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The Organized Office

Once Real Simple magazine’s style editor Elizabeth Mayhew got her hands on the papers, CDs, books and odds and ends cluttering Katie Couric’s home office she helped Couric, in her own words a “pile” woman who tends to stack stuff rather than file it away, put everything in its own perfect place.

There are several common denominators, according to Mayhew and other organizational gurus, to set up an office or homework center and keep it in tip-top shape. Almost any room can be converted for work.

The first rule of thumb is to dedicate an area for this purpose, which may not always be a separate room if you don’t have a spare bedroom or family room, kitchen, basement or study. It should be roomy enough to put out some books, papers and maybe a laptop. Select a practical, cleanable surface such as glass, laminate or wood, with something to protect it if you’re writing, says Lisa Kanarek, a Dallas-based organizational expert and author of Home Office Solutions (Rockport, 2003). If you regularly work at a laptop or PC, you might want to mount a separate keyboard underneath the surface, which makes typing more comfortable and less of a strain.

If you don’t have enough room on your desk, counter or other work surface for all your other equipment, consider a movable cart or bookshelf, says Pamela O’Brien, a Houston-based design consultant with Room Redo.

Be sure the room or area has enough grounded outlets so you can plug in the necessary cords and don’t overload old ones, says Kanarek. O’Brien recommends at least one outlet per wall and more than one if you know where the work station will be. “When in doubt, add, especially if you’re building or remodeling,” she says.

Whether you accumulate a lot of papers or a handful, you may need additional bookshelves or file drawers. Err on the side of too many, O’Brien says. Once you choose, decide on an organizational system within the storage unit, such as hanging files, stacking bins (clear, so you see through them) or rattan bins (best for magazines but not everyday items), Kanarek says. The key to success is choosing a system that fits the way you like to organize and developing a regular time to organize new papers and purge old ones, O’Brien says. The goal is to touch each piece of paper as little as possible, but know that once usually isn’t enough.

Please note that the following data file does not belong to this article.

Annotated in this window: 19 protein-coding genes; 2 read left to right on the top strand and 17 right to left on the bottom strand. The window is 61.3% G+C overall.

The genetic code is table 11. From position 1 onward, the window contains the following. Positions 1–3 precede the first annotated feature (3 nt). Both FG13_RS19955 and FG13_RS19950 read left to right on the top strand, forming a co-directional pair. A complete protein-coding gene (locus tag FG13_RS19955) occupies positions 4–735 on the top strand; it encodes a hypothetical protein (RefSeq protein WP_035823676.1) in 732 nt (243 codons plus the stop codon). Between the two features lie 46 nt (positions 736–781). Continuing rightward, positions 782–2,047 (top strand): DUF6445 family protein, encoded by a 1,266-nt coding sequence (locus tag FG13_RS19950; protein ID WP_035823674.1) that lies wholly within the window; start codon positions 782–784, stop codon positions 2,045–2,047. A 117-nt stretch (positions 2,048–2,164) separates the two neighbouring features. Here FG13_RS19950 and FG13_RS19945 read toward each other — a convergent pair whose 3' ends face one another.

If you glance through the numerous books available on home offices, you’ll find other amenities you may wish to include, if space and budget permit – a bulletin board, containers for pens, pencils and paper clips, maybe a TV if it’s important for your business, a CD player and large wall clock.

If it’s your office and you don’t want others coming in unannounced, be sure you have a door that shuts tight or put up a “Do Not Enter” sign. Consider locks for file cabinets if materials are confidential.

Use many of these same principles if you’re setting up a homework center in a child’s bedroom or a multi-child center in a separate room. Workspace for a child should be placed away from high-traffic areas of the house, Kanarek advises. The kitchen should rank among your last choices because of the noise and activity. At the same time don’t locate the workplace in a room that’s too isolated from the rest of the family. A family room is fine as long as siblings and parents refrain from watching TV or chatting on the phone during homework time.

How do you know if a work center is successful? If the room is busy and gets used, you’re golden, says O’Brien. Kanarek says you’ve succeeded if you don’t find yourself moving your work to another area, such as the kitchen table or your bed.

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